I gotta tell you, for the cheapest go-to, "shareholder first" fund company out there, Vanguard is sure the most bureaucratic fund company out there. Trying to do a simple XFER by mail is a complete nightmare.
And...speaking of transfer nightmares, Dodge & Cox has a pretty miserable record here as well. Yet again, my wife tried to move money into D&C from another fund family and...wait for it...D&C got the transaction all spun around and mixed up. You think that for money coming in, they'd be all over themselves trying to get it right the first time. This is about the third time in the past year or two that they've messed something up.
Please, Vanguard, D&C, Royce, others -- get this right.
A few weeks ago, I received a troubling email (blackmail) that included my Vanguard password (not user name). While I suspected that it was a scam, clearly my password was hacked. In addition to turning it over to the FBI, I called Vanguard to freeze my accounts. I did the same with Schwab and Fidelity where I have a small account. All accounts were frozen immediately.
So far, so good. The weekend passed, I changed my password and determined that it was a scam. I called all three back and Schwab and Fidelity removed the freeze immediately. Vanguard said that they would submit the paperwork to the appropriate department and that it would take two weeks! Finally, after 10 days, I had access to my account.
Anything that is not routine, Vanguard is as bureaucratic as the federal government.
Does anybody know how hackers may be able to steal Vanguard passwords? That's extremely concerning...
I have voice authentication when I call and a code sent to my cell phone to log-in to my account, so once I settled down, I realized that my accounts were secure. I realized that it was a scam by doing a Goole Search.
Don't be afraid of indirect rollovers. You get one a year from the IRS. No withholding is required.
IRAs held directly by a mutual fund company are different, you don't have as many choices. As I mentioned before, I'm bailing out of the losers once per year and rolling over the proceeds to an online brokerage acccount.
I've identified what appear to be two sources of their problems:
- Vanguard is focused on its brokerage side, virtually to the exclusion of its mutual fund platform
- Vanguard's front line support is oriented towards sales, not service.
The workaround is (a) resign oneself to investing through their brokerage platform, and (b) always push to talk with a specialist for whatever service you're calling about.
Three illustrative examples:
I still like their funds and will continue using their platform for these products.
- I transferred cash to an account on the mutual fund platform. On the paper transfer form I put in writing that the cash was to purchase VMMXX. Instead, Vanguard put the cash into VMFXX, which is the default settlement (core) fund in brokerage accounts.
- Vanguard told me that when I closed out the VMFXX position the account would be left open and that trailing divs would be deposited at the end of the month. That's how brokerage settlement accounts work. But on mutual fund platforms, trailing MMF divs are paid when a position is liquidated, even mid-month. Vanguard gave me incorrect information.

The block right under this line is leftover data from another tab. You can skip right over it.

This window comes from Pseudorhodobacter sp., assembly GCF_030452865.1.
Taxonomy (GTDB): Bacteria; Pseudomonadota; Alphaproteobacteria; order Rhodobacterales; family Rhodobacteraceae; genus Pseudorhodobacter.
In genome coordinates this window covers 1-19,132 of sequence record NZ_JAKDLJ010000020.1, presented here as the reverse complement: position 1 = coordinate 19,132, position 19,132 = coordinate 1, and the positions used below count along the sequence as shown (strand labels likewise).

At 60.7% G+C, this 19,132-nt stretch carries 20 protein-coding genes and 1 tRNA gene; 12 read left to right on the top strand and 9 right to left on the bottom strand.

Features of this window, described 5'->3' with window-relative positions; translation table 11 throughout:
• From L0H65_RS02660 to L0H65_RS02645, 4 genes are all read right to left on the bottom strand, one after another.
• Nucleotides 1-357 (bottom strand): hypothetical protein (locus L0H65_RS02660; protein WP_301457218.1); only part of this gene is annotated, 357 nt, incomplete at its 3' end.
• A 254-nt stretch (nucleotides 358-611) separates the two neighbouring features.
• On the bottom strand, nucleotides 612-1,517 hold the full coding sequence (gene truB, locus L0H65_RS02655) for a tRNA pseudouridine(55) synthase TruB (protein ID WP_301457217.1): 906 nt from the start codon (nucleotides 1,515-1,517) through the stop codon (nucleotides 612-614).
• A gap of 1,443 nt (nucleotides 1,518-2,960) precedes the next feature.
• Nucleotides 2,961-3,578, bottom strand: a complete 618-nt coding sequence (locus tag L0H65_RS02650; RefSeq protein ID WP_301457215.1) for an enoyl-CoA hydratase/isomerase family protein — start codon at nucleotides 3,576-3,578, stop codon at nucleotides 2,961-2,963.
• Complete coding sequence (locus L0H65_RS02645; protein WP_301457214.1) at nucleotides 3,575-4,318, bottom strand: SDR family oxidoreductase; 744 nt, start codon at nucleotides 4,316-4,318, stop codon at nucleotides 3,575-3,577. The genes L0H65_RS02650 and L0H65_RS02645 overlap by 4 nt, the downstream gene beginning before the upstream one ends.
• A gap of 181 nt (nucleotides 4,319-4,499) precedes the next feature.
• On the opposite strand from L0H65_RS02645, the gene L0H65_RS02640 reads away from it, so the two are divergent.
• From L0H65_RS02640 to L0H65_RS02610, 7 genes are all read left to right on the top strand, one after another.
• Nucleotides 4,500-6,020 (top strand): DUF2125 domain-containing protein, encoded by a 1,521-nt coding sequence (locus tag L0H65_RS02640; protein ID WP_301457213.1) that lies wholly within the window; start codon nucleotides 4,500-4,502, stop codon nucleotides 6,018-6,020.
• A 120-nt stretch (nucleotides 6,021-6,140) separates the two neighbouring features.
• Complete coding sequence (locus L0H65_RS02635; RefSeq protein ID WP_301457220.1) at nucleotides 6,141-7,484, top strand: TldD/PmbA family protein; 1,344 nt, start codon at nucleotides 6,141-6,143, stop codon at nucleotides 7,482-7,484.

- A friend called the IRA number on Vanguard's website to ask whether an oddball type of IRA could be transferred in kind to a Vanguard IRA. In reality, the call went to a department that was focused on gathering IRA assets. That rep claimed that so long as the old IRA contained funds that Vanguard could hold, the transfer could be in kind. That was just plain wrong. There are some types of IRAs that cannot be transferred in kind.
I got a direct number to Vanguard's IRA transfer specialists. The rep I spoke with there was clearly experienced, understood the situation, and was well versed on what could and couldn't be done.
The 1 million investors seem due some it not all of this windfall.
I had a long discussion about D&C a few weeks ago, investors can't distinguish between D&C as a great company to lagging performance with higher volatility.
I had an account at Vanguard in the 90". One day I placed an order to buy their index fund at 9 AM. At 10 AM I decided to cancel it but I couldn't, so I called a VG rep and he said that you can't cancel it by design. In 2 days I liquidated my account and transferred it to Fidelity. Several years ago I transferred most of it to Schwab because they are better. VG lower expenses are meaningless or don't exist compared to Schwab and if companies realized that Schwab Target funds at ER=0.08% are cheaper than VG at 0.09 maybe they will start switching their 401K to Schwab.
VG is a dinosaur.
It's good to be Vanguard, eh?
"Keep in mind that our website is still the fastest, most convenient way to complete most transactions and perform maintenance on your accounts."
Vanguard just doesn't get it. Their website, or other electronic means (even, dare I say, facsimile) would be preferable to being forced to use snail mail for any transactions.
"On June 30, 2000, President Bill Clinton signed the Electronic Signatures in Global and National Commerce Act (ESIGN Act) into law ..."
So much of the industry just doesn't get it.